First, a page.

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The Tick Tock Train

by dogs


Jeremy opened his tired eyes to disorienting white light. They immediately burned from the sudden light and he squeezed them shut. After a few moments, he slowly opened his eyelids to dancing red dots as the shimmering light dimmed and revealed a small train station. The white walls stretched on endlessly as Jeremy set his cold feet on the marble floor, the overhanging lights bouncing jauntily off the blank ground. Looking up from his feet, their lie a small dip and a pair of railroad tracks winding into forever in each direction. Standing up from the plastic bench that Jeremy was sitting on, he looked around to note that he was completely alone in this temple of light. His hand went to his coat pocket to find his phone, but only to realize that he was wearing a spotless snowy robe instead of his usual trench coat and undershirt.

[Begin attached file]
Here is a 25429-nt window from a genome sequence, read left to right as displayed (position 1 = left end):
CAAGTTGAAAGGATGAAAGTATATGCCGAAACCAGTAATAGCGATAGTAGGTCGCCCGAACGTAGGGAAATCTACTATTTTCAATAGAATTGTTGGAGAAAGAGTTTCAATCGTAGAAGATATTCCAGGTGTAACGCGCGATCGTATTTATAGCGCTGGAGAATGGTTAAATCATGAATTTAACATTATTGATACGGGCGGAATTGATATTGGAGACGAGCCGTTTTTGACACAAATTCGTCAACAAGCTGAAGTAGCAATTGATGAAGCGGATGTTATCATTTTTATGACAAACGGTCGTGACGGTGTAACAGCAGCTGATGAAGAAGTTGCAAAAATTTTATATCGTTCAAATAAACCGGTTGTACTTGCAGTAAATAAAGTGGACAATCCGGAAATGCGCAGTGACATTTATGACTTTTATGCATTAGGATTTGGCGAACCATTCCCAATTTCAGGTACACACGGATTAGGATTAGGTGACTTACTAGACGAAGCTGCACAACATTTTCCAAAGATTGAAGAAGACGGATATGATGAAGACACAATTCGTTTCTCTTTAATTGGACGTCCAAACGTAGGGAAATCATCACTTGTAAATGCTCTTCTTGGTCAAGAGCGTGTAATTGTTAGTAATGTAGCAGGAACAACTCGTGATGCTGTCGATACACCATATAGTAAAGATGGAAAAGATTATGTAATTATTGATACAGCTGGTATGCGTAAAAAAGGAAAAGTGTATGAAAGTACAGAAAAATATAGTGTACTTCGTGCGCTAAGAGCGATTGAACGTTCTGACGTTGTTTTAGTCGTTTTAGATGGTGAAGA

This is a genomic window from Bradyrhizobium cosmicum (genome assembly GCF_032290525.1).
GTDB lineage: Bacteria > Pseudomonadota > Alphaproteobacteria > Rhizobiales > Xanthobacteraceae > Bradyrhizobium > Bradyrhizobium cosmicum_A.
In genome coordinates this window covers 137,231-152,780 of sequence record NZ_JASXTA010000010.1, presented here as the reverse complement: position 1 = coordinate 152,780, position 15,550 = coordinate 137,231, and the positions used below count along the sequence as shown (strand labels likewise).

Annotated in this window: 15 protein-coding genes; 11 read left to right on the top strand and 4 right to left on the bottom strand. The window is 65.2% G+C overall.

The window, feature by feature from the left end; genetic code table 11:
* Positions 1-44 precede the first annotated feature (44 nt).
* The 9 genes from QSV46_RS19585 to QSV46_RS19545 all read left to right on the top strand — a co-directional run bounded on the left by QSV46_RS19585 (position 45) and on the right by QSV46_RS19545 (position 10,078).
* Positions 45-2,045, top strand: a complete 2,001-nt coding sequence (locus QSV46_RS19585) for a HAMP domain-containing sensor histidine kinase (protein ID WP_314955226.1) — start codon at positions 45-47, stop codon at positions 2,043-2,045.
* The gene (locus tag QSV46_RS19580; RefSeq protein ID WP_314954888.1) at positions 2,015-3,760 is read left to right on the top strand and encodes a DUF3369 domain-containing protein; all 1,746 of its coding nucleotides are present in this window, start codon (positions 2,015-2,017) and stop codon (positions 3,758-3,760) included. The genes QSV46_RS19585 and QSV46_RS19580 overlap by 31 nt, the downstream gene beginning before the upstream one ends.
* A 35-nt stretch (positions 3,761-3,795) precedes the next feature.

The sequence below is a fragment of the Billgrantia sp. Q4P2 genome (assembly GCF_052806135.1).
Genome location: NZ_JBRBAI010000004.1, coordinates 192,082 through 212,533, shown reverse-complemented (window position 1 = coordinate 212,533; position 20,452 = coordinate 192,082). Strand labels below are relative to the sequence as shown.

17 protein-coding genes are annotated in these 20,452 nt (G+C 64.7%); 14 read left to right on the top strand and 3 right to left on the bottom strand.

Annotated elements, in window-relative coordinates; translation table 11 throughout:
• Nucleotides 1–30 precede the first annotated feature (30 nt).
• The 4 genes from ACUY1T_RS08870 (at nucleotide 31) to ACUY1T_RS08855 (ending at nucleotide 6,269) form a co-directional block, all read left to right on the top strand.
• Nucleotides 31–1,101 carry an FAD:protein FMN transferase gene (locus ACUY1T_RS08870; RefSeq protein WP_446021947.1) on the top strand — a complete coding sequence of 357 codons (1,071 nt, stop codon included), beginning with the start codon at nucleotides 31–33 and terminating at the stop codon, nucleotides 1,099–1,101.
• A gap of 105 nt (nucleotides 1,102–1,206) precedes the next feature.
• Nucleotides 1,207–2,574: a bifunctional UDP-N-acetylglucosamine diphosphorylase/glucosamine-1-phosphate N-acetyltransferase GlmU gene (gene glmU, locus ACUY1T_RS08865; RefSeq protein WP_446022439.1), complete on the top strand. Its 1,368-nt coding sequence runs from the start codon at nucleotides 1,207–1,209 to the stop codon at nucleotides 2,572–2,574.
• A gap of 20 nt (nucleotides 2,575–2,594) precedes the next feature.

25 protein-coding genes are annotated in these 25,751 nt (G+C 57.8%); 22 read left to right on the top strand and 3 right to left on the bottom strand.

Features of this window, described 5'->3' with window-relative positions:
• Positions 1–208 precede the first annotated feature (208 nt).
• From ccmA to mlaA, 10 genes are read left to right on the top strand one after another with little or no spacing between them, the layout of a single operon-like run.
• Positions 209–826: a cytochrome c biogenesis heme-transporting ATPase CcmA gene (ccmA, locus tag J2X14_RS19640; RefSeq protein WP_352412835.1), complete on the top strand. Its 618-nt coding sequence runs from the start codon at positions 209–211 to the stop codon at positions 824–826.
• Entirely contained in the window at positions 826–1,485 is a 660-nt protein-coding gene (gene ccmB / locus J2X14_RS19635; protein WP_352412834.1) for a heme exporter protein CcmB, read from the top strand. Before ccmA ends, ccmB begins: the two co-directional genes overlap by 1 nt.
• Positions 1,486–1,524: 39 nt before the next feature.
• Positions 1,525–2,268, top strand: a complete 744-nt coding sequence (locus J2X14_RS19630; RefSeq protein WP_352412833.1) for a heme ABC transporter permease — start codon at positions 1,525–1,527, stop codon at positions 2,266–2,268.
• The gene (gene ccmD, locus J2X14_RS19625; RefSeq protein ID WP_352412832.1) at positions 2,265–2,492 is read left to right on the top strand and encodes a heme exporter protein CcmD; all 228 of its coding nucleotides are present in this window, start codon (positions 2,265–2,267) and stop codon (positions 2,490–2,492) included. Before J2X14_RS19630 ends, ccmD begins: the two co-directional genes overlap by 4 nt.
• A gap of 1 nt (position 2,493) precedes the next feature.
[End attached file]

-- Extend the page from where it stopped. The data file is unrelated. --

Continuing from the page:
I certainly didn’t put this one before bed… he thought to himself as he continued exploring his new clothes. His inner monologue was interrupted by the clanking footsteps from a pair of large boots, Jeremy turned to face the new comer but only to forget that the plastic bench behind him. Tumbling forward and struggling to keep his robe on, Jeremy landed chin first at the boots of a tall man. He wore large leather black boots that stretched up to his knees, his dress pants stuffed lazily into his boots and held up by a thin fraying belt. Just above his waist he wore a cleanly tucked in white dress shirt, hiding under his black suit and tie. The man smiled graciously as he lent a hand and heaved Jeremy to his feet.